*Ray Gun was an American alternative rock-and-roll magazine, first published in 1992 in Santa Monica, California. Led by founding publisher Marvin Scott Jarrett, art director David Carson, and executive editor Randy Bookasta, along with founding editor Neil Feineman.
Work + Idea = Architecture
Class: Typography 3
Year: 1999, Year 3
Brief: Creating an alphabet book, including the numerical, by taking photos of found objects that resembles certain letters/numbers every day. The book should have a theme of your own.
"Presumably said, was the toughest class I’ve ever had during my college year. In fact, the hardest task was—arbitrary as it was—deciding on what theme and objects were to be shot. I was a bit behind upon finally making the decision, resulting in every bit of a last-minute work. Eventually, I came up with the final proposal of The Fundamentals of Building Process. The story was anything but the characteristically process of construction itself, dating to when it was just a blueprint to when it finally stood tall on the ground. By coincidence, there was a construction site nearby to where I would always walk past every other day I left the campus for home, a public sight so big but oftentimes went easily overlooked to the eye. I took the chance to collect lots of objects found around the site, meanwhile visiting the public library to search through books about poetry, civil engineering, architecture, plans, buildings, and so forth. I used different kinds of materials from metrics paper to aluminum sheet for the technical aspect of the book, considering the concept, so that it would finally go well together all and throughout."
Ericsson Morphonic, 2000TDC Big Bang Typography, 1999Levis Minisite, 2000
"The work that got me into my first job, a part-time job back in 1999, was my earlier college work from Graphic Design 1 Class. I did a campaign for DIESEL, made several series of posters, product catalog, gifts, etc. An art director saw my work at the Spring Show and got interested that he interviewed me the next day, and so right away began my first part-time graphic design job. The college portfolio was compiled to be sent to various design studios after I graduated. I sent it to all of my favorite studios, sadly all of them were fully occupied. I went back to my school asking my Dean about the internship openings and she gave me one contact number and found out it was an art director from Landor Associates who needed a hand to finish a very quick project."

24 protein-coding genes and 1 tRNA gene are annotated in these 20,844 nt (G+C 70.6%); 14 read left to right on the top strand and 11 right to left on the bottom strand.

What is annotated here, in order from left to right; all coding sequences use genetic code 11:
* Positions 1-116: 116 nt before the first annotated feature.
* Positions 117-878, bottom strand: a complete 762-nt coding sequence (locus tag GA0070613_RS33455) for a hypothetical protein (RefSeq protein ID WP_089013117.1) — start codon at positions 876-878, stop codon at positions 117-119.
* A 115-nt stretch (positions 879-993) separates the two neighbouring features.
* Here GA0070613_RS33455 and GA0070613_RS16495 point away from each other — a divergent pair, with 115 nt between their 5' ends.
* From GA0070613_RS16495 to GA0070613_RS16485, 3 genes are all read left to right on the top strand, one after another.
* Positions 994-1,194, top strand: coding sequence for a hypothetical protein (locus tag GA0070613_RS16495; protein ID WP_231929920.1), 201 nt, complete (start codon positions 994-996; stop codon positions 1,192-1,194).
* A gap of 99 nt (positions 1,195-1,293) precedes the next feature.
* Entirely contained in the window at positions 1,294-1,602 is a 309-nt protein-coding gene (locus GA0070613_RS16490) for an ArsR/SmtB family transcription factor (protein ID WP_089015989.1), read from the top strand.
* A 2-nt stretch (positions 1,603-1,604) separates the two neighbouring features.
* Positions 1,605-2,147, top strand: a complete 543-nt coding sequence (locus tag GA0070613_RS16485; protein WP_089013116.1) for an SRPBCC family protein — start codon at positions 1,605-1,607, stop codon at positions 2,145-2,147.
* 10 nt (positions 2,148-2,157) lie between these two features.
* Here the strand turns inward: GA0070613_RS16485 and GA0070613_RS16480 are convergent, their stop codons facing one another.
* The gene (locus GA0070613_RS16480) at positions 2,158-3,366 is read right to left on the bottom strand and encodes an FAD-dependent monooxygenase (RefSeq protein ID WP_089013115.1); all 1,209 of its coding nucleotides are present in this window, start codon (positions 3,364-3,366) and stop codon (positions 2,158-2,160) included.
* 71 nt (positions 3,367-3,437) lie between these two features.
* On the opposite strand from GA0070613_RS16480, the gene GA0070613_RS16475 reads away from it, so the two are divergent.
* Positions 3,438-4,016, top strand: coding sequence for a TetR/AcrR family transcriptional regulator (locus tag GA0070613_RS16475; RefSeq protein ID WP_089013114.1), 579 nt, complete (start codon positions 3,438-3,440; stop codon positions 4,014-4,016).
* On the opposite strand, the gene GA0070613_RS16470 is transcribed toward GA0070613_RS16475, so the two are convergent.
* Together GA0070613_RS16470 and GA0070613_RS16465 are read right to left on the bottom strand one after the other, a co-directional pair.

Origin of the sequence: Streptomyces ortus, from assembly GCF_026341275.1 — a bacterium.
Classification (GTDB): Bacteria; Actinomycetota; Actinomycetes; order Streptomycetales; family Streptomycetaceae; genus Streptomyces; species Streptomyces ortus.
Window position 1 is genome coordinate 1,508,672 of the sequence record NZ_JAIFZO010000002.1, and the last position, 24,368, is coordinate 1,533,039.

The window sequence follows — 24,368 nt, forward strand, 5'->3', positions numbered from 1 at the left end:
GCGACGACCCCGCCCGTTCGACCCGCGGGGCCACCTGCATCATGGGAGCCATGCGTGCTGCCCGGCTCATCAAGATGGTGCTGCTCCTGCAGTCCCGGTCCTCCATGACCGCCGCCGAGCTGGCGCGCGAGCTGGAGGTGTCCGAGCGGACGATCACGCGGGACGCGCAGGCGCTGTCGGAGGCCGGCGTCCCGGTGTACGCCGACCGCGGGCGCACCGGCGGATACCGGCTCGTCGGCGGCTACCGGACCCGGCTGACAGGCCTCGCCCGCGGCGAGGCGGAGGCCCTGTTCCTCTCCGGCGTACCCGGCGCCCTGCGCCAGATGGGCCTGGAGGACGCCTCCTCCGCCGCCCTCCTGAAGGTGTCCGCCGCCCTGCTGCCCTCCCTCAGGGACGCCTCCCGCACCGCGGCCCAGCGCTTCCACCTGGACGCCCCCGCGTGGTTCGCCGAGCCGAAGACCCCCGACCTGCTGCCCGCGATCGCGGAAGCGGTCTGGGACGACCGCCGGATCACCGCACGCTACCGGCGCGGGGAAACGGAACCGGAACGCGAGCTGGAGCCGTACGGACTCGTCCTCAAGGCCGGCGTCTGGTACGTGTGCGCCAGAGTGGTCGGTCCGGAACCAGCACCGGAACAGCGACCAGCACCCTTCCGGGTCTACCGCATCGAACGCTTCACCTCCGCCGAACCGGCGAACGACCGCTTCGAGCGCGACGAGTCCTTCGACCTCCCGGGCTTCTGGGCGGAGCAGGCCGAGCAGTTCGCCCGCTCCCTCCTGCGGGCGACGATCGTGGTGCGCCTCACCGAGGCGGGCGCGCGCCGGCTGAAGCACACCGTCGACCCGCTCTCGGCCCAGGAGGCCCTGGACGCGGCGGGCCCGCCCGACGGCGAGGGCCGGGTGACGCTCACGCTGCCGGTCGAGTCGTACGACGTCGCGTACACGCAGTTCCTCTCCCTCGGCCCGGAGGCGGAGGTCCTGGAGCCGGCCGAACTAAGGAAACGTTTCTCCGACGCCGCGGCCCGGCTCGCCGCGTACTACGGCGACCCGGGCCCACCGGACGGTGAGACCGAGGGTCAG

My first part-time job was in a small advertising agency, they paid me well back then. It was really one of the best moments in my life, thinking that I could make money studying graphic design during an economic crisis in Indonesia when I haven't even finished my study yet. It felt really great.
When it comes to design resources, access to information was barely the way they exist today, where one can simply find any piece of works from anywhere in everywhere. Back then, the school library would be the main source for inspirations and references, the "Behance" Eric would go to, the only place he loved to hang out in school. Luckily as it was, San Fransisco itself would offer such diversity in arts and cultures. Lots of art museums, public installations, and cool places where one can easily absorb and polish their aesthetic taste through its every nook and cranny.
Around the same time was the early days of the digital revolution, and the notion of exploring what was once an uncharted territory of layers and effects in design software was becoming downright compelling. Hence the birth of design movements like the postmodernism as well as individuals that produced a body of heavily experimented work in layouts were inevitable. Local heroes like Tolesson Design, Cahan Associates, Attik, and Jennifer Sterling were among those whose influence has been ubiquitous to his personal endeavor.
Some people believe that in graphic design industry, a specific ‘design style’ is born out of the city they live in. I remember one day my friend from L.A. told me that my design was very postmodern San-Franciscan, a case I can't explain for myself even to this day.